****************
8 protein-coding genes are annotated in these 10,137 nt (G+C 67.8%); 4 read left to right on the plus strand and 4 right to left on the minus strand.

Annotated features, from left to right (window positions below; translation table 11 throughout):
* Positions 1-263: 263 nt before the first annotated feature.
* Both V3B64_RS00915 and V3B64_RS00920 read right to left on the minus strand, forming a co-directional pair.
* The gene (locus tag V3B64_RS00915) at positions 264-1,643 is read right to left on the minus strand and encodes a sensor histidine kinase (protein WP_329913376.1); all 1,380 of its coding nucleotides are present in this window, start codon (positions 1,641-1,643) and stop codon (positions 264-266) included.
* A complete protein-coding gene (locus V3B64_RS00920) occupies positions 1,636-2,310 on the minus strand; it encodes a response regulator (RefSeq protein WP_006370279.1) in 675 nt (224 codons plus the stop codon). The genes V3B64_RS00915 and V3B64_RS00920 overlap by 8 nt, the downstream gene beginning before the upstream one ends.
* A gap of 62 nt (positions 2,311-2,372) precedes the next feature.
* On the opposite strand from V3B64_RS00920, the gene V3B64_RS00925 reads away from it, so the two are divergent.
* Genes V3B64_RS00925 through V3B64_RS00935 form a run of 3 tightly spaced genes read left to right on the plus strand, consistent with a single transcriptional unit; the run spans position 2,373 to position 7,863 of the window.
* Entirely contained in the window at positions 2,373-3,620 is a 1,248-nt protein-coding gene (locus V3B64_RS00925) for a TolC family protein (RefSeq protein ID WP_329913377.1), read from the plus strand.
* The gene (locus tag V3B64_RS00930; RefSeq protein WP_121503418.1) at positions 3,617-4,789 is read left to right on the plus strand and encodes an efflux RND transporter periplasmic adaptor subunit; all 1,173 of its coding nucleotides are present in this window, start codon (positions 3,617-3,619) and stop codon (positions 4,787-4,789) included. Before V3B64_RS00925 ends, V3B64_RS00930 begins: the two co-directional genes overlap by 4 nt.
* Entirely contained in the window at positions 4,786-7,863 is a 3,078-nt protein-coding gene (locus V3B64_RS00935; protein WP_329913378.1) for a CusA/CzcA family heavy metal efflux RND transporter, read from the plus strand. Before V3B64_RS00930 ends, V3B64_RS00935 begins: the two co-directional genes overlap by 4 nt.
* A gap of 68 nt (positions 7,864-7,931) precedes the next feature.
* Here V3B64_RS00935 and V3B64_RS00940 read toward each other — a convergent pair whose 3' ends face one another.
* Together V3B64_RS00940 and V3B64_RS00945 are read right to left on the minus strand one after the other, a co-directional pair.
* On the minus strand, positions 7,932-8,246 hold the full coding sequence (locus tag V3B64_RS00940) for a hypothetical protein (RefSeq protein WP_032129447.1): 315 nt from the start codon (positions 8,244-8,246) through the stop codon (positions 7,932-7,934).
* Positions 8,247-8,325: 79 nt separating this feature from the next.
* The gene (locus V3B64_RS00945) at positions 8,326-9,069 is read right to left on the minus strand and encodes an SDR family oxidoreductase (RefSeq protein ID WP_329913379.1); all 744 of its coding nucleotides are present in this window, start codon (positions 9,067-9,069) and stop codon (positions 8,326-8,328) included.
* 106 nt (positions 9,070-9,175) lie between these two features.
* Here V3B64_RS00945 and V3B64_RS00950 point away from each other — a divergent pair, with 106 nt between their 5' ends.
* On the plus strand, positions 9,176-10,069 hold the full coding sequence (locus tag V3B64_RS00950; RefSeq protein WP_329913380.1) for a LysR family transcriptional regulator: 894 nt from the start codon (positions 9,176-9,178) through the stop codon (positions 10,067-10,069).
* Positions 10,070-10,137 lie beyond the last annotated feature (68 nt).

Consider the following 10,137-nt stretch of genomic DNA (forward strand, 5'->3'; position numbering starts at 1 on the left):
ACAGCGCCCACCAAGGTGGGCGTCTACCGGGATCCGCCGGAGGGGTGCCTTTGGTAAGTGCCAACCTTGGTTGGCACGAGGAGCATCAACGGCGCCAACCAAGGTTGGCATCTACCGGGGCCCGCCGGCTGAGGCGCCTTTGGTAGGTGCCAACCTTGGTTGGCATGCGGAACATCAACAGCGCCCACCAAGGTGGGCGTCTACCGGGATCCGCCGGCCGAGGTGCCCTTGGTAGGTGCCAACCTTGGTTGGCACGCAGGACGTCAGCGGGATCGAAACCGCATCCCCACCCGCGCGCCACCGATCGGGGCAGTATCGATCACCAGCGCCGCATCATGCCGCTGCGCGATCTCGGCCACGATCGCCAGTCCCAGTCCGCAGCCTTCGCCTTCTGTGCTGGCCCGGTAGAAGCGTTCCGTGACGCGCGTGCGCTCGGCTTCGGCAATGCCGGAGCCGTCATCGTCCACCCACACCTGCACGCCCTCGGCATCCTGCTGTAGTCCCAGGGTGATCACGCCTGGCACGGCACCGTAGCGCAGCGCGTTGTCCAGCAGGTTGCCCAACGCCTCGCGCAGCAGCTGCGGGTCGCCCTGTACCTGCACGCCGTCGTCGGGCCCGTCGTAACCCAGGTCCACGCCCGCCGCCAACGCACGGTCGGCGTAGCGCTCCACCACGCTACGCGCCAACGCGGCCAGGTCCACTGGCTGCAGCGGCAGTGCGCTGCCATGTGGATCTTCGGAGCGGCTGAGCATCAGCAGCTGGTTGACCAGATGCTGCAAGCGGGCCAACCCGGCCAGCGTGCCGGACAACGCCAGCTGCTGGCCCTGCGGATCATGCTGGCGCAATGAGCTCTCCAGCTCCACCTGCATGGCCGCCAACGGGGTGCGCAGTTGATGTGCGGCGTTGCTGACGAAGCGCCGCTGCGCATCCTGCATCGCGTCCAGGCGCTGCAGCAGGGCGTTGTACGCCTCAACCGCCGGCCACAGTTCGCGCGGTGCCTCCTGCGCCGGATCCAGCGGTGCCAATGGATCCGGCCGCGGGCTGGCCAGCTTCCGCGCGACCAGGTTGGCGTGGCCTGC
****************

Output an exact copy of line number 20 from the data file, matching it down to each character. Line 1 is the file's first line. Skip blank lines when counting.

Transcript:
* Here V3B64_RS00945 and V3B64_RS00950 point away from each other — a divergent pair, with 106 nt between their 5' ends.